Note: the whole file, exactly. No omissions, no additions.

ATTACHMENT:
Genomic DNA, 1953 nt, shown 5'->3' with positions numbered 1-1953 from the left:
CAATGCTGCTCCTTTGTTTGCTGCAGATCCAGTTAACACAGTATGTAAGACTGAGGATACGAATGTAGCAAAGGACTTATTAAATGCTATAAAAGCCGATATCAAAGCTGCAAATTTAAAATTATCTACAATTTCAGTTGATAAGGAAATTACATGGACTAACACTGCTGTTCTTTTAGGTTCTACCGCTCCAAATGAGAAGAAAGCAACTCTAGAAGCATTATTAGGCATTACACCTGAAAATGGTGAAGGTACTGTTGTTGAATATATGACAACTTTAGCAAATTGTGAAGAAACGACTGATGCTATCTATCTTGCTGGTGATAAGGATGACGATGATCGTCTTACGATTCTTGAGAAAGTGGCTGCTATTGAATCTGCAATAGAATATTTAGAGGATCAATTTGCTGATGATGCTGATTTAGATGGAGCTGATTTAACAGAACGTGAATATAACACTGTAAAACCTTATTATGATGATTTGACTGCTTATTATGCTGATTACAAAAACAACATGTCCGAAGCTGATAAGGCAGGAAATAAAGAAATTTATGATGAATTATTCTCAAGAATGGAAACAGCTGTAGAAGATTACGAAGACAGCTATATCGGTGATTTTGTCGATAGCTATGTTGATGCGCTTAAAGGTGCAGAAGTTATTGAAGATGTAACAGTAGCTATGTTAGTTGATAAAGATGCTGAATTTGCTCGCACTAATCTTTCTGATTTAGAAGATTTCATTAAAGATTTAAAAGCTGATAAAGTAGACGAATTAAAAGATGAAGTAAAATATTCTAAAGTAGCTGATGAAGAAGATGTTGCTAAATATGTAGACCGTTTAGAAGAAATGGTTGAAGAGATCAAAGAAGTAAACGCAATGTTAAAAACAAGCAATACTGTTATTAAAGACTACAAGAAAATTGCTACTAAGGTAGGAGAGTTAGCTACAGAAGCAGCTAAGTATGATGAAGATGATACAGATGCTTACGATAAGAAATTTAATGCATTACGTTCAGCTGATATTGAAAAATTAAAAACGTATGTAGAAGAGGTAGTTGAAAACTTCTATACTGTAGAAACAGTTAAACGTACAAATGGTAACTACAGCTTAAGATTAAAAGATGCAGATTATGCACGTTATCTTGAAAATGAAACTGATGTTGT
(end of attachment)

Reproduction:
Genomic DNA, 1953 nt, shown 5'->3' with positions numbered 1-1953 from the left:
CAATGCTGCTCCTTTGTTTGCTGCAGATCCAGTTAACACAGTATGTAAGACTGAGGATACGAATGTAGCAAAGGACTTATTAAATGCTATAAAAGCCGATATCAAAGCTGCAAATTTAAAATTATCTACAATTTCAGTTGATAAGGAAATTACATGGACTAACACTGCTGTTCTTTTAGGTTCTACCGCTCCAAATGAGAAGAAAGCAACTCTAGAAGCATTATTAGGCATTACACCTGAAAATGGTGAAGGTACTGTTGTTGAATATATGACAACTTTAGCAAATTGTGAAGAAACGACTGATGCTATCTATCTTGCTGGTGATAAGGATGACGATGATCGTCTTACGATTCTTGAGAAAGTGGCTGCTATTGAATCTGCAATAGAATATTTAGAGGATCAATTTGCTGATGATGCTGATTTAGATGGAGCTGATTTAACAGAACGTGAATATAACACTGTAAAACCTTATTATGATGATTTGACTGCTTATTATGCTGATTACAAAAACAACATGTCCGAAGCTGATAAGGCAGGAAATAAAGAAATTTATGATGAATTATTCTCAAGAATGGAAACAGCTGTAGAAGATTACGAAGACAGCTATATCGGTGATTTTGTCGATAGCTATGTTGATGCGCTTAAAGGTGCAGAAGTTATTGAAGATGTAACAGTAGCTATGTTAGTTGATAAAGATGCTGAATTTGCTCGCACTAATCTTTCTGATTTAGAAGATTTCATTAAAGATTTAAAAGCTGATAAAGTAGACGAATTAAAAGATGAAGTAAAATATTCTAAAGTAGCTGATGAAGAAGATGTTGCTAAATATGTAGACCGTTTAGAAGAAATGGTTGAAGAGATCAAAGAAGTAAACGCAATGTTAAAAACAAGCAATACTGTTATTAAAGACTACAAGAAAATTGCTACTAAGGTAGGAGAGTTAGCTACAGAAGCAGCTAAGTATGATGAAGATGATACAGATGCTTACGATAAGAAATTTAATGCATTACGTTCAGCTGATATTGAAAAATTAAAAACGTATGTAGAAGAGGTAGTTGAAAACTTCTATACTGTAGAAACAGTTAAACGTACAAATGGTAACTACAGCTTAAGATTAAAAGATGCAGATTATGCACGTTATCTTGAAAATGAAACTGATGTTGT